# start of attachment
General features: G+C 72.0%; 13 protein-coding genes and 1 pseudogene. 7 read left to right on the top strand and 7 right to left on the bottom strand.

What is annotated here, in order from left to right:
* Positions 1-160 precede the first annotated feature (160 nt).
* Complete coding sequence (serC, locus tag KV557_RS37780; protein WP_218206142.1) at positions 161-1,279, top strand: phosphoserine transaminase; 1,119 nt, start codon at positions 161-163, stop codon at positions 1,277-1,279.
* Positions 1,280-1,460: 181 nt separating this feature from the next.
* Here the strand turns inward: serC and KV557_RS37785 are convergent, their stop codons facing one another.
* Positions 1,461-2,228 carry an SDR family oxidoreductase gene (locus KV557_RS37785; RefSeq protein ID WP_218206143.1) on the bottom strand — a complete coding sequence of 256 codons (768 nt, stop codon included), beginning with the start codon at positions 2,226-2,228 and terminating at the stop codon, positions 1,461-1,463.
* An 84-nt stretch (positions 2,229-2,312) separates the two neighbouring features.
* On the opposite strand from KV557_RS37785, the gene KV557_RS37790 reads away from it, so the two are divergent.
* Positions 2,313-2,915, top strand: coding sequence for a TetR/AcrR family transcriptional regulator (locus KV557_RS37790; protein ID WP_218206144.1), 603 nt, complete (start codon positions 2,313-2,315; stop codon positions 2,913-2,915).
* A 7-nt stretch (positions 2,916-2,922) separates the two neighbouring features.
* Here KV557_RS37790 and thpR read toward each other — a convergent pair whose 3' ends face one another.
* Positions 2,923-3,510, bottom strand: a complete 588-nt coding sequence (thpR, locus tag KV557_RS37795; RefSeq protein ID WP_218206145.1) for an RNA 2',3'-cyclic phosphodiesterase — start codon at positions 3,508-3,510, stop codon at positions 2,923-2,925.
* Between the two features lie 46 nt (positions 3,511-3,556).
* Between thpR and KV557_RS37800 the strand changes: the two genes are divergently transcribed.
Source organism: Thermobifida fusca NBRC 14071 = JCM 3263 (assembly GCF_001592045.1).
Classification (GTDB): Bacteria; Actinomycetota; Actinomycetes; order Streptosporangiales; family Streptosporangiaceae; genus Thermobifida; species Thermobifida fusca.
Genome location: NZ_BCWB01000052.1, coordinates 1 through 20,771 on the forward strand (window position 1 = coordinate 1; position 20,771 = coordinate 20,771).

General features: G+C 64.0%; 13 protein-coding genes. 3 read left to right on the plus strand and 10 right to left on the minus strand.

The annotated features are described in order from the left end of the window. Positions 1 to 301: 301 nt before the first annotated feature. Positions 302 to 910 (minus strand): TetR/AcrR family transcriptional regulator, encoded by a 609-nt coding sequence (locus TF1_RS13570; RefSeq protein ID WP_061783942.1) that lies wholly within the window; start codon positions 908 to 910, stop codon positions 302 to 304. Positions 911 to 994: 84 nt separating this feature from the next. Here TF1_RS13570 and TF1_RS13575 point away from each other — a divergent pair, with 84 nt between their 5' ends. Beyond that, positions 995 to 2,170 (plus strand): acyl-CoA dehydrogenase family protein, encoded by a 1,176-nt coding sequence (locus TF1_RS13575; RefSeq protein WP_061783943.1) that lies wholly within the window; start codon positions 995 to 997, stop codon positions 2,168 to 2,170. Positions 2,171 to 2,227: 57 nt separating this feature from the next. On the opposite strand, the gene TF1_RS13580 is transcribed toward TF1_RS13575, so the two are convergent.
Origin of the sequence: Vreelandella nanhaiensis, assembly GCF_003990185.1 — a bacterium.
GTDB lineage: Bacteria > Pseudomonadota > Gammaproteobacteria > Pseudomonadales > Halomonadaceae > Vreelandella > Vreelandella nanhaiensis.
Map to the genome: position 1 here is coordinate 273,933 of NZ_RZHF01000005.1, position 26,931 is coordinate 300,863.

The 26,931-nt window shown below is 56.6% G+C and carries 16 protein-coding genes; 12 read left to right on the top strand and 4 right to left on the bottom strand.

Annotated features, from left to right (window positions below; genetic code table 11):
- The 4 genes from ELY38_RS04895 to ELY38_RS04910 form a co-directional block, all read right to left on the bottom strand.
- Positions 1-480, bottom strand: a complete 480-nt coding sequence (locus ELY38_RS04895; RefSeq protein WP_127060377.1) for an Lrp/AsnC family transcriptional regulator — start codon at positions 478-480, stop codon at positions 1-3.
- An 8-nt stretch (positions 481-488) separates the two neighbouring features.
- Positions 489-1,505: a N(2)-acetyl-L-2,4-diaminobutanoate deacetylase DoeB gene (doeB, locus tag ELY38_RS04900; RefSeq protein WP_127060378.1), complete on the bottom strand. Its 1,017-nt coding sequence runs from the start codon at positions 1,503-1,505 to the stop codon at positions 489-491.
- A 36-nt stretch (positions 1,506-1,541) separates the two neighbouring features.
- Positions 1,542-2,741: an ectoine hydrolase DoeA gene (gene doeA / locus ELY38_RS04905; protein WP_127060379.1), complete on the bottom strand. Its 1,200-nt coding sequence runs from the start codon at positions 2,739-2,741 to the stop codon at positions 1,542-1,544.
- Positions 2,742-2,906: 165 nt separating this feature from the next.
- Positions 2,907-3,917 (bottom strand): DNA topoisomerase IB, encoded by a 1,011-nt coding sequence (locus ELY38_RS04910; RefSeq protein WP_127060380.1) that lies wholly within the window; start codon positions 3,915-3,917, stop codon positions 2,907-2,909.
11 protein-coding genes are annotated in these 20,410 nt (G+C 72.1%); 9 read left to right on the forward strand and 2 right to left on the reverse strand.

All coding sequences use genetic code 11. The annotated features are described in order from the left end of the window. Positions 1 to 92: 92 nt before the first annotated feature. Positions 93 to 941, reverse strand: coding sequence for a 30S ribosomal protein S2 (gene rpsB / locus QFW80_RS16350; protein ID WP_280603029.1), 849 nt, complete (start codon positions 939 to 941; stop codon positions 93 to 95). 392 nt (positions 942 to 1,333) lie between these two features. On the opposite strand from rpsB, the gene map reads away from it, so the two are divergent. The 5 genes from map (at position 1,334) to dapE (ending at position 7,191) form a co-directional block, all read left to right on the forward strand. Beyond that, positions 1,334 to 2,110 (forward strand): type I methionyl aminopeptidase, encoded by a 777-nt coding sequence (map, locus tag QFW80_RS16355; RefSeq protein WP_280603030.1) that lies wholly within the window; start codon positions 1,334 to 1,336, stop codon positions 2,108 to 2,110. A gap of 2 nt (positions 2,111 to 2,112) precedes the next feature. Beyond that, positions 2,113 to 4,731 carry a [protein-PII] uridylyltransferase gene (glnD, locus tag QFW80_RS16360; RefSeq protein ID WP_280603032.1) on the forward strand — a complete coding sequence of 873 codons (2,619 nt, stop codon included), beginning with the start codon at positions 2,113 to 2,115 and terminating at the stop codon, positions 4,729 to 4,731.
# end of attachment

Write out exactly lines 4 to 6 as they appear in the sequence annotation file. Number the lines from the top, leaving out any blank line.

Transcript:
* Complete coding sequence (serC, locus tag KV557_RS37780; protein WP_218206142.1) at positions 161-1,279, top strand: phosphoserine transaminase; 1,119 nt, start codon at positions 161-163, stop codon at positions 1,277-1,279.
* Positions 1,280-1,460: 181 nt separating this feature from the next.
* Here the strand turns inward: serC and KV557_RS37785 are convergent, their stop codons facing one another.